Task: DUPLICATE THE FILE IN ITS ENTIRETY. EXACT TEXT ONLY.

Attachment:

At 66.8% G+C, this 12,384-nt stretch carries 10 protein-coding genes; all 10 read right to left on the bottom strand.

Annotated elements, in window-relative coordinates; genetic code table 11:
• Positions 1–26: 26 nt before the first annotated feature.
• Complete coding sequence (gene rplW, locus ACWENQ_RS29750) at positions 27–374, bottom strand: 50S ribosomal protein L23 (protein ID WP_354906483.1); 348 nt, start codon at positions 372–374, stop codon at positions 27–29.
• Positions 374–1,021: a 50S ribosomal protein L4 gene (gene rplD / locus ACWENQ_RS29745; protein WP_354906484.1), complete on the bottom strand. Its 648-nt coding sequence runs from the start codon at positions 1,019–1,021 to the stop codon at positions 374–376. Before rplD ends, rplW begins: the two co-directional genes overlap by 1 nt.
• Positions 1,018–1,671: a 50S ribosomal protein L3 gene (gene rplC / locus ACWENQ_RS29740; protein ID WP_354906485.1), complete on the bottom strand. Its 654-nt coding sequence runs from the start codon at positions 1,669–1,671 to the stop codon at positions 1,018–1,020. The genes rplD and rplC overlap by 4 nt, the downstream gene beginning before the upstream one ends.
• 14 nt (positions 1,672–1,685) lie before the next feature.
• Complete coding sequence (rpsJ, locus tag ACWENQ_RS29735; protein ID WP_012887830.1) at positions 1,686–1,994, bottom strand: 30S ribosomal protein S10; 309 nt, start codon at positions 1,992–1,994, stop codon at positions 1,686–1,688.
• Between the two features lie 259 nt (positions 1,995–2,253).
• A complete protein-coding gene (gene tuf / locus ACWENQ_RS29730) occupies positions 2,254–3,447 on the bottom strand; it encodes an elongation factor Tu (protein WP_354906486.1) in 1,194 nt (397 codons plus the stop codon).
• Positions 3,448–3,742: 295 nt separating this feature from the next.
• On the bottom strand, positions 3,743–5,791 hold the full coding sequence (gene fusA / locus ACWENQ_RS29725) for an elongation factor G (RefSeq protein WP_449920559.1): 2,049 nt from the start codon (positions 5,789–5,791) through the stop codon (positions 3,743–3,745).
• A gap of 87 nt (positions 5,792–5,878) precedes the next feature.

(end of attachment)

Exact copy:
At 66.8% G+C, this 12,384-nt stretch carries 10 protein-coding genes; all 10 read right to left on the bottom strand.

Annotated elements, in window-relative coordinates; genetic code table 11:
• Positions 1–26: 26 nt before the first annotated feature.
• Complete coding sequence (gene rplW, locus ACWENQ_RS29750) at positions 27–374, bottom strand: 50S ribosomal protein L23 (protein ID WP_354906483.1); 348 nt, start codon at positions 372–374, stop codon at positions 27–29.
• Positions 374–1,021: a 50S ribosomal protein L4 gene (gene rplD / locus ACWENQ_RS29745; protein WP_354906484.1), complete on the bottom strand. Its 648-nt coding sequence runs from the start codon at positions 1,019–1,021 to the stop codon at positions 374–376. Before rplD ends, rplW begins: the two co-directional genes overlap by 1 nt.
• Positions 1,018–1,671: a 50S ribosomal protein L3 gene (gene rplC / locus ACWENQ_RS29740; protein ID WP_354906485.1), complete on the bottom strand. Its 654-nt coding sequence runs from the start codon at positions 1,669–1,671 to the stop codon at positions 1,018–1,020. The genes rplD and rplC overlap by 4 nt, the downstream gene beginning before the upstream one ends.
• 14 nt (positions 1,672–1,685) lie before the next feature.
• Complete coding sequence (rpsJ, locus tag ACWENQ_RS29735; protein ID WP_012887830.1) at positions 1,686–1,994, bottom strand: 30S ribosomal protein S10; 309 nt, start codon at positions 1,992–1,994, stop codon at positions 1,686–1,688.
• Between the two features lie 259 nt (positions 1,995–2,253).
• A complete protein-coding gene (gene tuf / locus ACWENQ_RS29730) occupies positions 2,254–3,447 on the bottom strand; it encodes an elongation factor Tu (protein WP_354906486.1) in 1,194 nt (397 codons plus the stop codon).
• Positions 3,448–3,742: 295 nt separating this feature from the next.
• On the bottom strand, positions 3,743–5,791 hold the full coding sequence (gene fusA / locus ACWENQ_RS29725) for an elongation factor G (RefSeq protein WP_449920559.1): 2,049 nt from the start codon (positions 5,789–5,791) through the stop codon (positions 3,743–3,745).
• A gap of 87 nt (positions 5,792–5,878) precedes the next feature.